‘A nation of town criers’: civic publicity and historical pageantry in inter-war Britain

Tom Hulme*

*Corresponding author for this work

Research output: Contribution to journalArticle

8 Citations (Scopus)
738 Downloads (Pure)

Abstract

Historical pageantry emerged in 1905 as the brainchild of the theatrical impresario Louis Napoleon Parker. Large casts of volunteers re-enacted successive scenes of local history, as crowds of thousands watched on, in large outdoor arenas. As the press put it, Britain had caught ‘pageant fever’. Towards the end of the 1920s, there was another outburst of historical pageantry. Yet, in contrast to the Edwardian period, when pageants took place in small towns, this revival was particularly vibrant in large industrial towns and cities. This article traces the popularity of urban pageantry to an inter-war ‘civic publicity’ movement. In doing so, it reassesses questions of local cultural decline; the role of local government; and the relationship of civic responsibility to popular theatre.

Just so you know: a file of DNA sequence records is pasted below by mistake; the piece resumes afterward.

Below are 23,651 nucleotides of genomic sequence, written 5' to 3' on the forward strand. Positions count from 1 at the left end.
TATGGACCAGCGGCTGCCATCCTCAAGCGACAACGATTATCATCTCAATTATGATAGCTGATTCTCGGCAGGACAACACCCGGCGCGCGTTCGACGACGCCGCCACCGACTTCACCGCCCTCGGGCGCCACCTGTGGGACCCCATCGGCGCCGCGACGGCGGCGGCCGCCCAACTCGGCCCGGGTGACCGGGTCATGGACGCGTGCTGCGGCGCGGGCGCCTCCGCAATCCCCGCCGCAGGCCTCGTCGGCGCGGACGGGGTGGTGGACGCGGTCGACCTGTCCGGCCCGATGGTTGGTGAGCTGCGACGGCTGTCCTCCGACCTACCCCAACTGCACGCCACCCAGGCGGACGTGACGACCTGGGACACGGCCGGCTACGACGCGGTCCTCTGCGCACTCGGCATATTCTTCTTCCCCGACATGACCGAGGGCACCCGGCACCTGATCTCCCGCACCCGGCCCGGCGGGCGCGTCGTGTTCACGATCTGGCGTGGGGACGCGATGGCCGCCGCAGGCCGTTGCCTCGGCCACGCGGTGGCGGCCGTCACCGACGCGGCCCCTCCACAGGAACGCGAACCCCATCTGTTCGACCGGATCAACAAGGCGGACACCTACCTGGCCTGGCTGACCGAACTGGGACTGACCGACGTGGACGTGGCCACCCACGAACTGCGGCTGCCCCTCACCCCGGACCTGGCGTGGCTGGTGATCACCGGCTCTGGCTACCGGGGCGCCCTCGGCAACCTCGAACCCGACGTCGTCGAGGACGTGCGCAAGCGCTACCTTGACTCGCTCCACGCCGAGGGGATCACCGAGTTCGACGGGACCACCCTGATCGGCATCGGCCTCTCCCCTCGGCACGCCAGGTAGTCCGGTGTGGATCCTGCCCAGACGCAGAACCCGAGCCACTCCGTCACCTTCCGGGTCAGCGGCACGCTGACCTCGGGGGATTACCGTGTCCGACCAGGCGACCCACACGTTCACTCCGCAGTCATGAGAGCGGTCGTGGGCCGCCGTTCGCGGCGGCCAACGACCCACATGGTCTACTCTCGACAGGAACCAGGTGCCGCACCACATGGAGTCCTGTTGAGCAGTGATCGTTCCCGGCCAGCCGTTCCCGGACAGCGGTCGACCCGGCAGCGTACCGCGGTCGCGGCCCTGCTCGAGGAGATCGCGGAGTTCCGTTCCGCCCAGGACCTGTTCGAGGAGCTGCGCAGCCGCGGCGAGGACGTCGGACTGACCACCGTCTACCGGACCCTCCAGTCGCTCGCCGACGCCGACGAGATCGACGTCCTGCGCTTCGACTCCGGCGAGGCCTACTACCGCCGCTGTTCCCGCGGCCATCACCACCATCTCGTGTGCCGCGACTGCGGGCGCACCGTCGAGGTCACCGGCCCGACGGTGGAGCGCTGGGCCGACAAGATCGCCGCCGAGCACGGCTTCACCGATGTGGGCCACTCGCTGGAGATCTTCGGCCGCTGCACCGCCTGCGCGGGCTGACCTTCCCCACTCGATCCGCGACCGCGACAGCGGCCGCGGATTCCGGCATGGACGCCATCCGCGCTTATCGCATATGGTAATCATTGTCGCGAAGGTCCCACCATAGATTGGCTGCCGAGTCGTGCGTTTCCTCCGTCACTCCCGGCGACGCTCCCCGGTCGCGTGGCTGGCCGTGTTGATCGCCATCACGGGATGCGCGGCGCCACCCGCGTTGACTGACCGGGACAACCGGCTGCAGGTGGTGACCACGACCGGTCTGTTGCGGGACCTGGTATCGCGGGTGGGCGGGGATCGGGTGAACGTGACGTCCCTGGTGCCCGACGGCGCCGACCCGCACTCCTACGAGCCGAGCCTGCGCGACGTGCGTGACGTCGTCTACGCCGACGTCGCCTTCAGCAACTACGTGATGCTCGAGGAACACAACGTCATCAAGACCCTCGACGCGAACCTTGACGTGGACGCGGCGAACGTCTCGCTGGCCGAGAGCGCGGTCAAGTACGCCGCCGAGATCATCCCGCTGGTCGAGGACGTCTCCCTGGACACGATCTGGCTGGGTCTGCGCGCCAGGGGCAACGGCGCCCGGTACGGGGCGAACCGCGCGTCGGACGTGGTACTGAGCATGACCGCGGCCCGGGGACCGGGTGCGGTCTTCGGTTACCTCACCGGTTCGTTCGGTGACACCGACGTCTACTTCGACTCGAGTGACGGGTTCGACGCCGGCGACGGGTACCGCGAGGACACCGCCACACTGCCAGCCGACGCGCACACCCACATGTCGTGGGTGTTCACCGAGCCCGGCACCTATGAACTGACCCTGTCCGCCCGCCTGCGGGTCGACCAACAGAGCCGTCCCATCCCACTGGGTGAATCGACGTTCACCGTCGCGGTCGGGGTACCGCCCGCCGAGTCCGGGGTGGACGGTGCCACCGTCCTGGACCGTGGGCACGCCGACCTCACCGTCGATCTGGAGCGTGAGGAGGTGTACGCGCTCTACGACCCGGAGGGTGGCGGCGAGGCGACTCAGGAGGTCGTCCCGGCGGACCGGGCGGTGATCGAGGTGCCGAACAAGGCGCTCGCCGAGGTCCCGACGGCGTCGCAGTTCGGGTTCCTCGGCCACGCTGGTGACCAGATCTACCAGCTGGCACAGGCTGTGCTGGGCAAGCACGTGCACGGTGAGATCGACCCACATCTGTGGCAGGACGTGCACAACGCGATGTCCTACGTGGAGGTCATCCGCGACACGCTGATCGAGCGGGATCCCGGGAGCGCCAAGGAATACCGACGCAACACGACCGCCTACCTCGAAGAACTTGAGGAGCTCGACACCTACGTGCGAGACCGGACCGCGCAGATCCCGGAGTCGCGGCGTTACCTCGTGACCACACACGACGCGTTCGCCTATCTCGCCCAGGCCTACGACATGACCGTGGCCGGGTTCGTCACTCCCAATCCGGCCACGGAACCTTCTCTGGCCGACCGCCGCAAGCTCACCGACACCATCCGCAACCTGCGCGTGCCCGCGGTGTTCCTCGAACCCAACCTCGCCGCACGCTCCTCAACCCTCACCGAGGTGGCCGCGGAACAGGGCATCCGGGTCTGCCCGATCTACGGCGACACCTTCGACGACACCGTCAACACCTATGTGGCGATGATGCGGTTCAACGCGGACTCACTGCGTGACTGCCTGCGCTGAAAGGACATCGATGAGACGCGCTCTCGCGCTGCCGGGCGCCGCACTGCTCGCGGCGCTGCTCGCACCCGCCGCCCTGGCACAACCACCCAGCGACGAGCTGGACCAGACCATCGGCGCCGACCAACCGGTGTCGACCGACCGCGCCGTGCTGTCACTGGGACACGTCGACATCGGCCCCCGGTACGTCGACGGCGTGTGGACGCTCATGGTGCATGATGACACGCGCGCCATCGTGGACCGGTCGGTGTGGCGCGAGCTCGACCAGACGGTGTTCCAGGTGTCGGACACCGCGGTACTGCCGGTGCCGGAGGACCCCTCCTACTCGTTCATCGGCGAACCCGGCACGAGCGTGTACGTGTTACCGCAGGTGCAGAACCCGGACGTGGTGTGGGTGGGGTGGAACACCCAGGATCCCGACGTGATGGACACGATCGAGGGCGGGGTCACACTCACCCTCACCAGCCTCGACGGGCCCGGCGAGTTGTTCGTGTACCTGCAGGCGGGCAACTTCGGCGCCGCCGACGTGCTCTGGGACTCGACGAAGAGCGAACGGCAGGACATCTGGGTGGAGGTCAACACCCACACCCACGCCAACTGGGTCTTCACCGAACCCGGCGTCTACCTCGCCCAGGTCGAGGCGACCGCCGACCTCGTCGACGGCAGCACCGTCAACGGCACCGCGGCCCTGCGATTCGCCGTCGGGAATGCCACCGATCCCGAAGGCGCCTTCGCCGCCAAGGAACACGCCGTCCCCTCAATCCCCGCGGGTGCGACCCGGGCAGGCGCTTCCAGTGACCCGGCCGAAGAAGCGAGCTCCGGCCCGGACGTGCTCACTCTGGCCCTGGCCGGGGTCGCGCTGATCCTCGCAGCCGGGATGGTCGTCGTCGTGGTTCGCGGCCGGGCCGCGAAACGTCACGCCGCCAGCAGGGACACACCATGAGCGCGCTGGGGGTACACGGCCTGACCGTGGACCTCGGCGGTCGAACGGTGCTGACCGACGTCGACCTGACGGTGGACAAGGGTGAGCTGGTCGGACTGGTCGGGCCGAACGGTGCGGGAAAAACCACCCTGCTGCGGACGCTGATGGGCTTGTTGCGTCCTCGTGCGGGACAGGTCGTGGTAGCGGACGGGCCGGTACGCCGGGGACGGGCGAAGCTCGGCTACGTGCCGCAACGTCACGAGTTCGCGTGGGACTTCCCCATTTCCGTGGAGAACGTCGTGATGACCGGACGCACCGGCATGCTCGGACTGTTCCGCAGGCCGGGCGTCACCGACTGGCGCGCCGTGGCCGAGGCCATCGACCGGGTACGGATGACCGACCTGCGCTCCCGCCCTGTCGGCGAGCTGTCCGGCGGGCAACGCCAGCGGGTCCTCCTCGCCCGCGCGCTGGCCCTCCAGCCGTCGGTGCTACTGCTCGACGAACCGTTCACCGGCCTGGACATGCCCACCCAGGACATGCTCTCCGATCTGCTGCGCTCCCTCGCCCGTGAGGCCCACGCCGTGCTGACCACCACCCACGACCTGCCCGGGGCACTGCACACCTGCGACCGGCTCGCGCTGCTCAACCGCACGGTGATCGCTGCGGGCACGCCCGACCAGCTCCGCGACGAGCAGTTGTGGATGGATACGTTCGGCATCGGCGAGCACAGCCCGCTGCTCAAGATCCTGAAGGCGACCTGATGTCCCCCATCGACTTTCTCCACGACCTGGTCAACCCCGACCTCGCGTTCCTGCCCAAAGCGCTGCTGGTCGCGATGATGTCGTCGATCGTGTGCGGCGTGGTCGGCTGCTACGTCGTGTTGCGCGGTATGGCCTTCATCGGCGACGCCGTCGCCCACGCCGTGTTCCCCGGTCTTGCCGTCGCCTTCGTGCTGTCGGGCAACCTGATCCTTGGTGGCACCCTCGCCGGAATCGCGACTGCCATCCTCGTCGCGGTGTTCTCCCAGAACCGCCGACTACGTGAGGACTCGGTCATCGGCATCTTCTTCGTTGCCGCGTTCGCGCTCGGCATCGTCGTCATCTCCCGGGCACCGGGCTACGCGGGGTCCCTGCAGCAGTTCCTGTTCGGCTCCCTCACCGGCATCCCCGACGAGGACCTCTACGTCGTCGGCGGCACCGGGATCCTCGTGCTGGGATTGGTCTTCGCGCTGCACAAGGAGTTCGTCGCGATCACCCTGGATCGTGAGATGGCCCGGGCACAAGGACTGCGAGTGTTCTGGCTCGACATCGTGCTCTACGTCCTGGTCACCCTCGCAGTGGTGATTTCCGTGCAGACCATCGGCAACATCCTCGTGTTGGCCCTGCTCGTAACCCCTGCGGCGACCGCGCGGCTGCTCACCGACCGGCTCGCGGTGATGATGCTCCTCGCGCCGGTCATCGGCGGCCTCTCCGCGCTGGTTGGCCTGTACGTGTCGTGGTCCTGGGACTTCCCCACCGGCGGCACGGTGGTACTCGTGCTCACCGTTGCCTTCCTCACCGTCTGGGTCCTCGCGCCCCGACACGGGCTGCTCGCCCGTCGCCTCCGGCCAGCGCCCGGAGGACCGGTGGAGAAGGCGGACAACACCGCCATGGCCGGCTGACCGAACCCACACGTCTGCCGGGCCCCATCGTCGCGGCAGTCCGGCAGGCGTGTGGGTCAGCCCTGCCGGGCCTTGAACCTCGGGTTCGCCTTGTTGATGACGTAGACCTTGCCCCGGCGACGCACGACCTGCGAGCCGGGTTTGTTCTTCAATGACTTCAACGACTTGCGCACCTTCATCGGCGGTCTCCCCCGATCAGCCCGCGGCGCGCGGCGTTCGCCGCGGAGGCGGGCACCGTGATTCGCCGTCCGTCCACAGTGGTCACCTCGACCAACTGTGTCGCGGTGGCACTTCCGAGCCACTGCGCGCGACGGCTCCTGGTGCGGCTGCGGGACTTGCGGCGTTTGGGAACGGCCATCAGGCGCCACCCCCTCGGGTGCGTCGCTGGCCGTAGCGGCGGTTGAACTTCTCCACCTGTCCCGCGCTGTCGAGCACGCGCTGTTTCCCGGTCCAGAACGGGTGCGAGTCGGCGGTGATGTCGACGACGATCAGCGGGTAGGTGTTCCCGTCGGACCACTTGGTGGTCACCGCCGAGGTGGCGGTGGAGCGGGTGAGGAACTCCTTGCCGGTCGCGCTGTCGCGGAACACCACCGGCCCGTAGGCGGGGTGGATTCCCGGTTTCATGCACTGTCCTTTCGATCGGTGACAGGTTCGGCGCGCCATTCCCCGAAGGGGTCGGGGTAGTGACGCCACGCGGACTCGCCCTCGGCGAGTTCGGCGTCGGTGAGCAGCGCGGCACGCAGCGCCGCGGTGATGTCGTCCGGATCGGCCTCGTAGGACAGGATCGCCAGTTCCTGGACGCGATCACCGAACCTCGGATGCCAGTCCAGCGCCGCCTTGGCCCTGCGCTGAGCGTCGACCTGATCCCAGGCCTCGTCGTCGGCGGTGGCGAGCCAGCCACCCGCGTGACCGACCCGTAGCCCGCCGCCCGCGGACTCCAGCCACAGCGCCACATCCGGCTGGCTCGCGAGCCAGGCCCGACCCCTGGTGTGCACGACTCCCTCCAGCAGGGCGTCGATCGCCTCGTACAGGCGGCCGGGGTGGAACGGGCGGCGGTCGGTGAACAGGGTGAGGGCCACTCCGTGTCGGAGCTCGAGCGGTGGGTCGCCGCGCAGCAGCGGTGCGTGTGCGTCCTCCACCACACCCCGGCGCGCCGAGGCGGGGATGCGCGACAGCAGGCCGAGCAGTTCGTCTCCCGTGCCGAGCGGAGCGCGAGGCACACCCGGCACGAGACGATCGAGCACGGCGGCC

Original languageEnglish
Pages (from-to)270-292
Number of pages23
JournalUrban History
Volume44
Issue number2
Early online date24 Feb 2016
DOIs
Publication statusPublished - May 2017
Externally publishedYes

ASJC Scopus subject areas

  • Geography, Planning and Development
  • Urban Studies
  • Arts and Humanities (miscellaneous)
  • History

Fingerprint Dive into the research topics of '‘A nation of town criers’: civic publicity and historical pageantry in inter-war Britain'. Together they form a unique fingerprint.

  • Cite this